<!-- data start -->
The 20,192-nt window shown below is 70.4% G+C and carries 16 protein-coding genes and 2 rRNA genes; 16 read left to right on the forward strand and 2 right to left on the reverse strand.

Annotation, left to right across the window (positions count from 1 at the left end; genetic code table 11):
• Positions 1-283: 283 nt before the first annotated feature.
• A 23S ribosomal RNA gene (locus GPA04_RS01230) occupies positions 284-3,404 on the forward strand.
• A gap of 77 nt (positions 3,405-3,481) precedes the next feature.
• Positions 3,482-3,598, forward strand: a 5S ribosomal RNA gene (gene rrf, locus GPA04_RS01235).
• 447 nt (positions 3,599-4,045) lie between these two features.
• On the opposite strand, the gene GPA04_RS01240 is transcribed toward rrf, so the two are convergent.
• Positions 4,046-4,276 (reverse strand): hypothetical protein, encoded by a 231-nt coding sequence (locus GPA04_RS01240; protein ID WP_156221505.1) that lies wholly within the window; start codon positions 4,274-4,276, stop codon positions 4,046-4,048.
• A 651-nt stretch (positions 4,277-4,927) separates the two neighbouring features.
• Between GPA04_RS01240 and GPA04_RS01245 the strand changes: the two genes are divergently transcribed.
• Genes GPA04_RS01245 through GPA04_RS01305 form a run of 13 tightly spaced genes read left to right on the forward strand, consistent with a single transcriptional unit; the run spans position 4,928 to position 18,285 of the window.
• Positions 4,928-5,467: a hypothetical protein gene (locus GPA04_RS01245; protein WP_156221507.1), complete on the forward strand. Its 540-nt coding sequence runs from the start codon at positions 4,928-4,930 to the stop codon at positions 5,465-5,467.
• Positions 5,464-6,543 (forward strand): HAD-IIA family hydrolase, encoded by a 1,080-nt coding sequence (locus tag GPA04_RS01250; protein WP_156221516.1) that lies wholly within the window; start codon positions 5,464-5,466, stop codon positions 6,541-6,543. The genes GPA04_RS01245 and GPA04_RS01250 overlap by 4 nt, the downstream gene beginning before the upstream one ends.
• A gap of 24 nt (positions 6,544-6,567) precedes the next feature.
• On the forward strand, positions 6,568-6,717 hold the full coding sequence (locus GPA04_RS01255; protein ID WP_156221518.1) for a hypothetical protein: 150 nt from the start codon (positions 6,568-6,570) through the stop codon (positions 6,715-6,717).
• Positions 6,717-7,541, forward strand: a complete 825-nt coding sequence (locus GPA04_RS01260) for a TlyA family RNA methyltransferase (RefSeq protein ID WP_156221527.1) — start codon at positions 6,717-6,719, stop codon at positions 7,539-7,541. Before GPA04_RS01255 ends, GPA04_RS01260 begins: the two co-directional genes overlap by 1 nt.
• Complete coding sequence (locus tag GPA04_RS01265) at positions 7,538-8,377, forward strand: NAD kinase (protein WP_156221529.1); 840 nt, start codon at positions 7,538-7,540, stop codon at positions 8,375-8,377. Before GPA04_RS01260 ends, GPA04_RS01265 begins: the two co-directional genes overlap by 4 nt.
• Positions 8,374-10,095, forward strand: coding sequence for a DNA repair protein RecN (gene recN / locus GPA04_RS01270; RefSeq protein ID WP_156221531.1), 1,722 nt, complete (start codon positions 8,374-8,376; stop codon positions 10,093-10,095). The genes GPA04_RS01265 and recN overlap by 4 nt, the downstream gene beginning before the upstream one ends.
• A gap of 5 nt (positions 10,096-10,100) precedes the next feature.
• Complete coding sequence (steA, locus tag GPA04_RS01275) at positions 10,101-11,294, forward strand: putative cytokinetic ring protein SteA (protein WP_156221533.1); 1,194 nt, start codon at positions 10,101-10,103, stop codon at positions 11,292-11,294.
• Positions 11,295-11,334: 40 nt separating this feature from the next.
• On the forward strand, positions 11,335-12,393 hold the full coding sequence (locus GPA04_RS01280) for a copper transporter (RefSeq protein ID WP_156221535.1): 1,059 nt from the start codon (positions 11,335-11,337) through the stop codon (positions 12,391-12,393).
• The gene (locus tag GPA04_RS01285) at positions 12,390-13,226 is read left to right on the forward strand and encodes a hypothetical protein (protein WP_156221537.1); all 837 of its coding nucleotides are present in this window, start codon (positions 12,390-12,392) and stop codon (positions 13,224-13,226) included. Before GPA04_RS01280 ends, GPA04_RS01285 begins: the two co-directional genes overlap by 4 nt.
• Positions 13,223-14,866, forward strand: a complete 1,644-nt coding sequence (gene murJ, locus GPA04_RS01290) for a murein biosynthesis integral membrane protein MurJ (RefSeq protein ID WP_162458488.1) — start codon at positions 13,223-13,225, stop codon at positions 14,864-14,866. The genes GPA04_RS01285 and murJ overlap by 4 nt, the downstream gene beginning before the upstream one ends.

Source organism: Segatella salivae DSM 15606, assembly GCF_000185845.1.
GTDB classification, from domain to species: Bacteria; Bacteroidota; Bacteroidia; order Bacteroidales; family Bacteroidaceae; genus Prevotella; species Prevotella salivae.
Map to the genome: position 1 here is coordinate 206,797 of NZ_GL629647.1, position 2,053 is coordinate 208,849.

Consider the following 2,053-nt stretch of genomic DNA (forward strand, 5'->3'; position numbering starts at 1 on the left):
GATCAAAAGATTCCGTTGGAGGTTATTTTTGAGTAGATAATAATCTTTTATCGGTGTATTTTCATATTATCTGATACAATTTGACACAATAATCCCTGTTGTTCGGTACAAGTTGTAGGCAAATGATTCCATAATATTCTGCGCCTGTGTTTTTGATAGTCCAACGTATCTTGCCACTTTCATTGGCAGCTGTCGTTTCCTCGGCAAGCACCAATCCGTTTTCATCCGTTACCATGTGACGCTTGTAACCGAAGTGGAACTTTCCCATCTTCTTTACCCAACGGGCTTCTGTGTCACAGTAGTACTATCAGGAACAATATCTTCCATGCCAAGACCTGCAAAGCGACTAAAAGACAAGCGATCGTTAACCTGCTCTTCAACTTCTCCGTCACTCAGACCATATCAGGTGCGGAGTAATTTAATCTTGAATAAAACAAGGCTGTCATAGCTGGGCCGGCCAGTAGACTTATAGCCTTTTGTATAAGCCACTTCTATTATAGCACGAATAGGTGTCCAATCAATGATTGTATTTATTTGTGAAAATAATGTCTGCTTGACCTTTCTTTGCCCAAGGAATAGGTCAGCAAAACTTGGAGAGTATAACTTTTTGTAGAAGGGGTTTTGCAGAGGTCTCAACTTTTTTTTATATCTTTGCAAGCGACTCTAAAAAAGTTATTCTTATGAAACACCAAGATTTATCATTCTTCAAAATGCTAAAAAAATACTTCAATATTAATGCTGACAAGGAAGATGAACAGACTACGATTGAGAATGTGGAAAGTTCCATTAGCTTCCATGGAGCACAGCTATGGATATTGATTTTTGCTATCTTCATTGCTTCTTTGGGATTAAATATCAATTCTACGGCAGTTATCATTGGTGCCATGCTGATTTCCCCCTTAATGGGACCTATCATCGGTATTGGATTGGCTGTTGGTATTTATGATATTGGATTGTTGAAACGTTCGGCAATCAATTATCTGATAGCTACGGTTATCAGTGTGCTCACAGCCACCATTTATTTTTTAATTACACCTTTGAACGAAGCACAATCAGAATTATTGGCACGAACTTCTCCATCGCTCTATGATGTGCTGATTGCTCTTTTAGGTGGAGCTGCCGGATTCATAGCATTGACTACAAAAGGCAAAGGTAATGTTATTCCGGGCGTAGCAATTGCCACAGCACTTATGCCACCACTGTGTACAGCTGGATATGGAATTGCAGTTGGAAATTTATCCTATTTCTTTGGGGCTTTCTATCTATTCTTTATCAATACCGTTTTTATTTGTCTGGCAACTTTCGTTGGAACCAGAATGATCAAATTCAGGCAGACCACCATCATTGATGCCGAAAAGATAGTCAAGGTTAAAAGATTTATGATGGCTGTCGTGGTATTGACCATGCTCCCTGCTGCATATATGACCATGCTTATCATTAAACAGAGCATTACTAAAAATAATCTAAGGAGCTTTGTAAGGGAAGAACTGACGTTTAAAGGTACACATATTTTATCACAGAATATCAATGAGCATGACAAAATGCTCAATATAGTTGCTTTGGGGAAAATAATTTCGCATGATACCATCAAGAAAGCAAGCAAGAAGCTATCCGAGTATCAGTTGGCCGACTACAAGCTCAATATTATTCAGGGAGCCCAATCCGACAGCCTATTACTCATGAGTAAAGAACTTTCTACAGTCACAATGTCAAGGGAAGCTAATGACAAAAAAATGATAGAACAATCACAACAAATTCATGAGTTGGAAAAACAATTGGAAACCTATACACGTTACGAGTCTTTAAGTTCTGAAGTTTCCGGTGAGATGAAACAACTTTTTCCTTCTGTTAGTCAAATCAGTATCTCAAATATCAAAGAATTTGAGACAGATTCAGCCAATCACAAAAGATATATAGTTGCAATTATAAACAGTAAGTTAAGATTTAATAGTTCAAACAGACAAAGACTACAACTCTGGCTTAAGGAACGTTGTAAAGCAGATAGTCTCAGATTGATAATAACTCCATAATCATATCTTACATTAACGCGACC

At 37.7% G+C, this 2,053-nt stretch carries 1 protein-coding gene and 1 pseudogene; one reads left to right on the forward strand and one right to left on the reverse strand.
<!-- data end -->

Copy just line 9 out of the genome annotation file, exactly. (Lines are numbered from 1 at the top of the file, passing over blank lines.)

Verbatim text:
• Positions 4,046-4,276 (reverse strand): hypothetical protein, encoded by a 231-nt coding sequence (locus GPA04_RS01240; protein ID WP_156221505.1) that lies wholly within the window; start codon positions 4,274-4,276, stop codon positions 4,046-4,048.